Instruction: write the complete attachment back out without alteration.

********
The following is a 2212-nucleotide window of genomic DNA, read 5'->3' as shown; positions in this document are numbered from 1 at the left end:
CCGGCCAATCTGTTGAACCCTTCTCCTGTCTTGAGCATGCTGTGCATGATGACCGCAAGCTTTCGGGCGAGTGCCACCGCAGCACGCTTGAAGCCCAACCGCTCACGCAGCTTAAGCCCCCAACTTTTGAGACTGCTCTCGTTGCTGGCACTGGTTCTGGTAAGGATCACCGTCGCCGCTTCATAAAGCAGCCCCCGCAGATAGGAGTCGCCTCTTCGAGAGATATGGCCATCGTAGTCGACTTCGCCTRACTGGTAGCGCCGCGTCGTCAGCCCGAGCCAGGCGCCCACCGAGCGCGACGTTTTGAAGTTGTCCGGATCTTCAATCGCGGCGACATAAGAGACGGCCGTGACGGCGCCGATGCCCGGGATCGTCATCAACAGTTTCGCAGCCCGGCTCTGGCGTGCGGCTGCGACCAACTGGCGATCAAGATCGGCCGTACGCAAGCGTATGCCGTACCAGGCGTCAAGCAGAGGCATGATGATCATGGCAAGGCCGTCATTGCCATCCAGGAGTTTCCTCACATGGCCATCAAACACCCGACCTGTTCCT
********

The following is a 2212-nucleotide window of genomic DNA, read 5'->3' as shown; positions in this document are numbered from 1 at the left end:
CCGGCCAATCTGTTGAACCCTTCTCCTGTCTTGAGCATGCTGTGCATGATGACCGCAAGCTTTCGGGCGAGTGCCACCGCAGCACGCTTGAAGCCCAACCGCTCACGCAGCTTAAGCCCCCAACTTTTGAGACTGCTCTCGTTGCTGGCACTGGTTCTGGTAAGGATCACCGTCGCCGCTTCATAAAGCAGCCCCCGCAGATAGGAGTCGCCTCTTCGAGAGATATGGCCATCGTAGTCGACTTCGCCTRACTGGTAGCGCCGCGTCGTCAGCCCGAGCCAGGCGCCCACCGAGCGCGACGTTTTGAAGTTGTCCGGATCTTCAATCGCGGCGACATAAGAGACGGCCGTGACGGCGCCGATGCCCGGGATCGTCATCAACAGTTTCGCAGCCCGGCTCTGGCGTGCGGCTGCGACCAACTGGCGATCAAGATCGGCCGTACGCAAGCGTATGCCGTACCAGGCGTCAAGCAGAGGCATGATGATCATGGCAAGGCCGTCATTGCCATCCAGGAGTTTCCTCACATGGCCATCAAACACCCGACCTGTTCCT